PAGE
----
Bobby Dollar is an angel - a real one. He knows a lot about sin, and not just in his professional capacity as an advocate for souls caught between Heaven and Hell. Bobby’s wrestling with a few deadly sins of his own - pride, anger, even lust.
But his problems aren’t all his fault. Bobby can’t entirely trust his heavenly superiors, and he’s not too sure about any of his fellow earthbound angels either, especially the new kid that Heaven has dropped into their midst, a trainee angel who asks too many questions. And he sure as hell doesn’t trust the achingly gorgeous Countess of Cold Hands, a mysterious she-demon who seems to be the only one willing to tell him the truth.
When the souls of the recently departed start disappearing, catching both Heaven and Hell by surprise, things get bad very quickly for Bobby D. End-of-the-world bad. Beast of Revelations bad. Caught between the angry forces of Hell, the dangerous strategies of his own side, and a monstrous undead avenger that wants to rip his head off and suck out his soul, Bobby’s going to need all the friends he can get - in Heaven, on Earth, or anywhere else he can find them.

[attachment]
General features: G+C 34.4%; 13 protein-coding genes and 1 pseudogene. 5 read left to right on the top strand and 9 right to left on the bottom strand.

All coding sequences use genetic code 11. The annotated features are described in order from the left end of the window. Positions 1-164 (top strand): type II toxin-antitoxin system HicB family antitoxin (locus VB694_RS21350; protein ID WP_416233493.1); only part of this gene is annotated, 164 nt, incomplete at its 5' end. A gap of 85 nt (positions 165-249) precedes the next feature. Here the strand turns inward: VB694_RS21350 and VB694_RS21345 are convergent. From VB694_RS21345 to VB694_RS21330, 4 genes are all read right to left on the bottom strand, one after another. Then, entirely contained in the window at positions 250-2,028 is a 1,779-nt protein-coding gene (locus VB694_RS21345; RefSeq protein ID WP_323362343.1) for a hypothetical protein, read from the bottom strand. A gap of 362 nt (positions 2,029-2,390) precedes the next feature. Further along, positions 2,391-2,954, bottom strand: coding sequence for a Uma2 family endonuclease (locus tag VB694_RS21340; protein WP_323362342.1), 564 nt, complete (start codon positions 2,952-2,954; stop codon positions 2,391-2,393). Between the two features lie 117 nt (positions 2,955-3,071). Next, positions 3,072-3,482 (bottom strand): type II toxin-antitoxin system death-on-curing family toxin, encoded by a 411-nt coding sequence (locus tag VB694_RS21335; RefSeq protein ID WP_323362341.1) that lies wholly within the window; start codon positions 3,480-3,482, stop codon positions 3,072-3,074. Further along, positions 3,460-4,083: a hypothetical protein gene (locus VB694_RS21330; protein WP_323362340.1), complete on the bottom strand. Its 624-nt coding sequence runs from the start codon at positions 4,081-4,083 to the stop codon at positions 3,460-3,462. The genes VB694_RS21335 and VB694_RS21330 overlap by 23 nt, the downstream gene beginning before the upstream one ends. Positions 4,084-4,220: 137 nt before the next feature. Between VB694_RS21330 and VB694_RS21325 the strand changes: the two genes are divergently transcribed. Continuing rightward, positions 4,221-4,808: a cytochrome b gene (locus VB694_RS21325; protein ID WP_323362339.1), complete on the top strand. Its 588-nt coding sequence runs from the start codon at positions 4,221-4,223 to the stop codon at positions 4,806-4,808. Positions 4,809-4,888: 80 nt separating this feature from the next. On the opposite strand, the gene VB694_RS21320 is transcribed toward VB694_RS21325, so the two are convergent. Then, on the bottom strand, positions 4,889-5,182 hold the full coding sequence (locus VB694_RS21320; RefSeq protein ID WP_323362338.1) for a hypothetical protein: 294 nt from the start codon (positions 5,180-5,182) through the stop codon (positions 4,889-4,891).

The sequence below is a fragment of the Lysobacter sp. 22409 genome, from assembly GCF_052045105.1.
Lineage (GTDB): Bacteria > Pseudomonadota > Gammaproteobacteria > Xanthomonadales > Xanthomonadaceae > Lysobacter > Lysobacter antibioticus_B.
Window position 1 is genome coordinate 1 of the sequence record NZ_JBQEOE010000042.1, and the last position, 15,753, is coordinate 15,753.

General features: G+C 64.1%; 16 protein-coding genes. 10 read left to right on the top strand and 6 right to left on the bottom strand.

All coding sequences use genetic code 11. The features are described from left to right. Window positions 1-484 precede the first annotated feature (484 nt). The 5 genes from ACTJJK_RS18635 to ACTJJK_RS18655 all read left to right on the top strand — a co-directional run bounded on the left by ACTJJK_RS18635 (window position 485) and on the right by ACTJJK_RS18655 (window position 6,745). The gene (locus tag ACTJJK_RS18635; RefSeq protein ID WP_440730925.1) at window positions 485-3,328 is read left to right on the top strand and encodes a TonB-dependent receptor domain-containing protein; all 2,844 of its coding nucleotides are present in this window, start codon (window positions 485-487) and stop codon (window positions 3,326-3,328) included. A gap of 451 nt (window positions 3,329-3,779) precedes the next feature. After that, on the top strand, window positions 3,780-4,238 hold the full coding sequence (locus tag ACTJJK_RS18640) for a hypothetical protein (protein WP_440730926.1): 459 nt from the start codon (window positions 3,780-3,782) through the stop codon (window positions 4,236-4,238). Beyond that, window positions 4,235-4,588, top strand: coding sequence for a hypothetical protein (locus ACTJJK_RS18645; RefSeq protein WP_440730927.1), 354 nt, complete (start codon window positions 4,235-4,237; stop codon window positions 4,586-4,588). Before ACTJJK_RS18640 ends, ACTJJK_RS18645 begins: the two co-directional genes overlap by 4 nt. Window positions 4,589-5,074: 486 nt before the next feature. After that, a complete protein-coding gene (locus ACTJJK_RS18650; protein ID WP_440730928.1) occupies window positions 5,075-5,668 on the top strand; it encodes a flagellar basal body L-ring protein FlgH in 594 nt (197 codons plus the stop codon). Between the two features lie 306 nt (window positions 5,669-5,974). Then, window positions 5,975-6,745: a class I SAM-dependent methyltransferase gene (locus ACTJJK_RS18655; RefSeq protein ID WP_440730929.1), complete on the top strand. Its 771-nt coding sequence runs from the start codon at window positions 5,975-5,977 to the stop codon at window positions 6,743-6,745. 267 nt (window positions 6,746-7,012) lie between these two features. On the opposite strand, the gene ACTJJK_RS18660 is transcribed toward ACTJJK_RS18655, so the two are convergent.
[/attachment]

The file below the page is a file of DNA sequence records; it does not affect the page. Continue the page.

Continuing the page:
You’ve never met an angel like Bobby Dollar. And you’ve never read anything like The Dirty Streets of Heaven.
Brace yourself - the afterlife is weirder than you ever believed.
©2012 Tad Williams (P)2012 Penguin Audiobooks
Nothing like a great audio book. Nothing worse than a bad book - audio or otherwise.
I was excited to see that Tad Williams had started a new series. I am a big Williams fan, having enjoyed all of his other books. For those who haven't yet done so, I recommend reading or listening to his Otherland series. I would also recommend any of his fantasy books. The problem with The Dirty Streets of Heaven was that it wasn't near the quality of the other Williams offerings.